This horn is a beautiful example of Conn craftsmanship. There are only a couple of repairs that have been done over its 85 years of life. A couple of posts were resoldered around the side C and Bb keys, and the low Eb keycage legs. These are minor repairs. The keys also were also replated, with the correct color of gold plate to match the horn, and they look great.
These gold plated tenors are very special. Modern plating techniques just put a tiny fraction of the amount of gold on a horn that Conn did back in the day. This is THICK, gorgeous plating that would cost several thousand dollars to replicate today (and it still wouldn’t be this color). The price of just the plating today would be more than the price of the horn. Put that together with the fact that horns like this are awesome as instruments, and with how rare nice gold tenors are, and you have a very good investment type horn as well. It’s very uncommon in today’s world to be able to get all of your money back out of anything you buy. But this is actually going to go up in value while you own it.
Here is some info on the New Wonder II tenor as a player. These horns have a huge, warm, powerful tone and they are nearly impossible to really max out. The subtones are really lush and saturated, and the palm key tone stays nice and fat. The intonation is good-but-flexible, meaning that it plays nicely in tune, but you can also easily bend the pitch if you want to. Ergonomically, the keys are comfortably spaced for most hands. Like most vintage horns, the LH pinky keys are different from modern, and take a few weeks to get used to, but are not difficult after that. The raised high E key touch pops up at this serial as an ergonomic improvement on the right hand. The neck, bell, and bow look great, and the horn has just been tuned up on its existing pads, which are in the middle of their usable life. Comes with a nice Conn case from the early 40’s, but I would be happy to help you upgrade it to a nice, protective modern case for a good price, to protect the horn for shipping and gigging.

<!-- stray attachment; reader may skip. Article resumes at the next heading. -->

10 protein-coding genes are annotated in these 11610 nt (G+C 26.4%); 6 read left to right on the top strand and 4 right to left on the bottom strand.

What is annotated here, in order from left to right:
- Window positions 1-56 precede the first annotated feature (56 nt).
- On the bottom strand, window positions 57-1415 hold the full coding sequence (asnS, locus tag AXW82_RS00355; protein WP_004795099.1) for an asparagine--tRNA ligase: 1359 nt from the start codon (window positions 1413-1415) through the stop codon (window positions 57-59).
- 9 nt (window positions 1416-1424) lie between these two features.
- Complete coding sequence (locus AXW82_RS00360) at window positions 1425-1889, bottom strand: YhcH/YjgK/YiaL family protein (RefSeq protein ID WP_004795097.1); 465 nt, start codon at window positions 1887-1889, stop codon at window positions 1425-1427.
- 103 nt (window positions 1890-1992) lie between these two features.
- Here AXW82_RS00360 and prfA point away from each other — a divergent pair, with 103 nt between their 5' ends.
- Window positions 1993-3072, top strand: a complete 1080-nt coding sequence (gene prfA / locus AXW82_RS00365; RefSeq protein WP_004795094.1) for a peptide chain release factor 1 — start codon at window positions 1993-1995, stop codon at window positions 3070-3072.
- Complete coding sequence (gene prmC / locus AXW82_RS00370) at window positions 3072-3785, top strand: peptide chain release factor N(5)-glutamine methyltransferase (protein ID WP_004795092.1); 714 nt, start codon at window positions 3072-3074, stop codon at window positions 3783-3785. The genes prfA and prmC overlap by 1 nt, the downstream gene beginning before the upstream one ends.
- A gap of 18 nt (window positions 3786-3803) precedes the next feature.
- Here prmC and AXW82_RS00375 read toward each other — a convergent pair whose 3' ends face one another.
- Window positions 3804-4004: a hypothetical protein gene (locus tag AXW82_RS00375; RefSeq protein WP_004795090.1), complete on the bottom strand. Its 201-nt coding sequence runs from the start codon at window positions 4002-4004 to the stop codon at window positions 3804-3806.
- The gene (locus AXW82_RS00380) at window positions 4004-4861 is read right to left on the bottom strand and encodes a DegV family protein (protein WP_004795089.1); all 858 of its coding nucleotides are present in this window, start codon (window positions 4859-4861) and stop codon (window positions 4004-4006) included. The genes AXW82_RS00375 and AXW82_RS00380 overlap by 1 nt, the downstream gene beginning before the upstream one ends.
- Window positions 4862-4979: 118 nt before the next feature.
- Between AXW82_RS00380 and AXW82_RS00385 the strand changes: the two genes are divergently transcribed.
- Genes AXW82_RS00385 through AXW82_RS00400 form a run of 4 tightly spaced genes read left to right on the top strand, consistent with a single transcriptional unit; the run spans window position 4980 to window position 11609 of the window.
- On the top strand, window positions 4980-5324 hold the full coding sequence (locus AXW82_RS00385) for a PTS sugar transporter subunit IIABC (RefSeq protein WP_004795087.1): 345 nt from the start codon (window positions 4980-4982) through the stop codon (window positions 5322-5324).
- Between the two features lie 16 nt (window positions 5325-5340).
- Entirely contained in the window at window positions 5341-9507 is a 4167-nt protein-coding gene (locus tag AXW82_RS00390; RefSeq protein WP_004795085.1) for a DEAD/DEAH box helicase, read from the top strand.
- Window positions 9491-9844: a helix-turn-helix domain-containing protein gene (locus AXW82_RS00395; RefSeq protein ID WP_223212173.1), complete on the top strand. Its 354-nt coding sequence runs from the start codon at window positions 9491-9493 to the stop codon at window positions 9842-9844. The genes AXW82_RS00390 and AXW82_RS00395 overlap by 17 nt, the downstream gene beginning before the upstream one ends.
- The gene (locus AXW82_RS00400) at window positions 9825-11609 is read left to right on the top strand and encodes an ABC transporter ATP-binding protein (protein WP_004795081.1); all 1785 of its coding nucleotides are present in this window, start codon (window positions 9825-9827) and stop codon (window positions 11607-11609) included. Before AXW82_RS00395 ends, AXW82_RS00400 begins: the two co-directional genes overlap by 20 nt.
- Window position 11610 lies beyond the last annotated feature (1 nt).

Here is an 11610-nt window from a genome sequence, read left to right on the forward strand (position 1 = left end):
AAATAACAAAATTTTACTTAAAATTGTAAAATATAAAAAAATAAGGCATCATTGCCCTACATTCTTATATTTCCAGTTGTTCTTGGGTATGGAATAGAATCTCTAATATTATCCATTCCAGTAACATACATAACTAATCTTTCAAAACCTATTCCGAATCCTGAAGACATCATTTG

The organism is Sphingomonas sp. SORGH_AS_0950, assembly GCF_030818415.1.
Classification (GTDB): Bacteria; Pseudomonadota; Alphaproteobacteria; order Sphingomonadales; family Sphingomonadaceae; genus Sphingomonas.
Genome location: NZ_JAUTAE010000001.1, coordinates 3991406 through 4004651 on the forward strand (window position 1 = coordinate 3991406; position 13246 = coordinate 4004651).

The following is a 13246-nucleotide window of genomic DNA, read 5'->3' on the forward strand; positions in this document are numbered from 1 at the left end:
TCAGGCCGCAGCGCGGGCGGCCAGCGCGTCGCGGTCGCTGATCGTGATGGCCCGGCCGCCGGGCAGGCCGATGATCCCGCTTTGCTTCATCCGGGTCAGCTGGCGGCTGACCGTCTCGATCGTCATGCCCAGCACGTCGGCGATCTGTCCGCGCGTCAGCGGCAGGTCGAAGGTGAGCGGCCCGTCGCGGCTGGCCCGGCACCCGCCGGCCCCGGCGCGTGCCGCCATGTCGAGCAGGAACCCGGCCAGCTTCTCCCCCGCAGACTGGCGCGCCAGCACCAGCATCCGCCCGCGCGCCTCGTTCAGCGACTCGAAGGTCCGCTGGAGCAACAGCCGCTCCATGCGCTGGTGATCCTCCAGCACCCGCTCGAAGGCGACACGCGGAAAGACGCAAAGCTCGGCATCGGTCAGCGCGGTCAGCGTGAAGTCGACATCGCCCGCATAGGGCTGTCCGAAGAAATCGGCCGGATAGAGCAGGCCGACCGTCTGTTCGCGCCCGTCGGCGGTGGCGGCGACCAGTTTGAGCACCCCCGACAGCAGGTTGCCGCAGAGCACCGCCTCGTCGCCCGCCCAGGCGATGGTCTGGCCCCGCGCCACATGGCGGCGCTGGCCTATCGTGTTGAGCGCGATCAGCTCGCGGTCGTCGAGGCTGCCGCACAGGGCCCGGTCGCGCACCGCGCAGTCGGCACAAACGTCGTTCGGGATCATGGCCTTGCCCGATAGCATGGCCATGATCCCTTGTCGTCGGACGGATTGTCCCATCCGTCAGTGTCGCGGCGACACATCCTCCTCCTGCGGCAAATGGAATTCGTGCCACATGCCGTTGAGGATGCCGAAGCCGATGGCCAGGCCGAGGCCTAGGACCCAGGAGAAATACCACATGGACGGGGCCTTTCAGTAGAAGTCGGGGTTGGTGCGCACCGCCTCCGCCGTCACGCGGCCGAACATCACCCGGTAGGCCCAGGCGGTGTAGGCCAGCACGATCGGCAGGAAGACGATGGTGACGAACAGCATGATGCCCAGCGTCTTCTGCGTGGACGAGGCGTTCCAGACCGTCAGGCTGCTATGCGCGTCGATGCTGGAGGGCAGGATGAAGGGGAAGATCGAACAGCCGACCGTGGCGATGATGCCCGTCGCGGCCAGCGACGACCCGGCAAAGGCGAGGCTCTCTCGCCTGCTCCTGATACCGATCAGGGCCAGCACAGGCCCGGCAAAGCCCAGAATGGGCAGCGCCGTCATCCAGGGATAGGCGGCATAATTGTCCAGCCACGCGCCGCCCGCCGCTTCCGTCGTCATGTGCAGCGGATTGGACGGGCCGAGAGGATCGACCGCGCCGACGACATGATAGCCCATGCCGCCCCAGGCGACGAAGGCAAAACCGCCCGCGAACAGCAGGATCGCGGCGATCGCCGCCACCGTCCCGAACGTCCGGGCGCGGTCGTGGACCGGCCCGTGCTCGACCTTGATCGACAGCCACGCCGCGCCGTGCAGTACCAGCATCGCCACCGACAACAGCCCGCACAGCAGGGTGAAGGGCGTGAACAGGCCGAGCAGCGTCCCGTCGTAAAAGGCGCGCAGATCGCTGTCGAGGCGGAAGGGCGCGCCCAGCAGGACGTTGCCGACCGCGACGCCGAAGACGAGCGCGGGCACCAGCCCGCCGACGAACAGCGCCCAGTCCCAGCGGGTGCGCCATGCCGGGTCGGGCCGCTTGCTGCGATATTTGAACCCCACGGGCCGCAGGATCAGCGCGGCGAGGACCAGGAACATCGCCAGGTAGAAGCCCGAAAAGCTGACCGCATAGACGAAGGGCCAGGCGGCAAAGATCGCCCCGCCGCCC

Conn saxophones from this golden age of American manufacturing are works of art as well as very good instruments. If you’re looking for a great example, this could be the horn for you. It is so fun to play – the body just resonates, and it makes you want to play and play.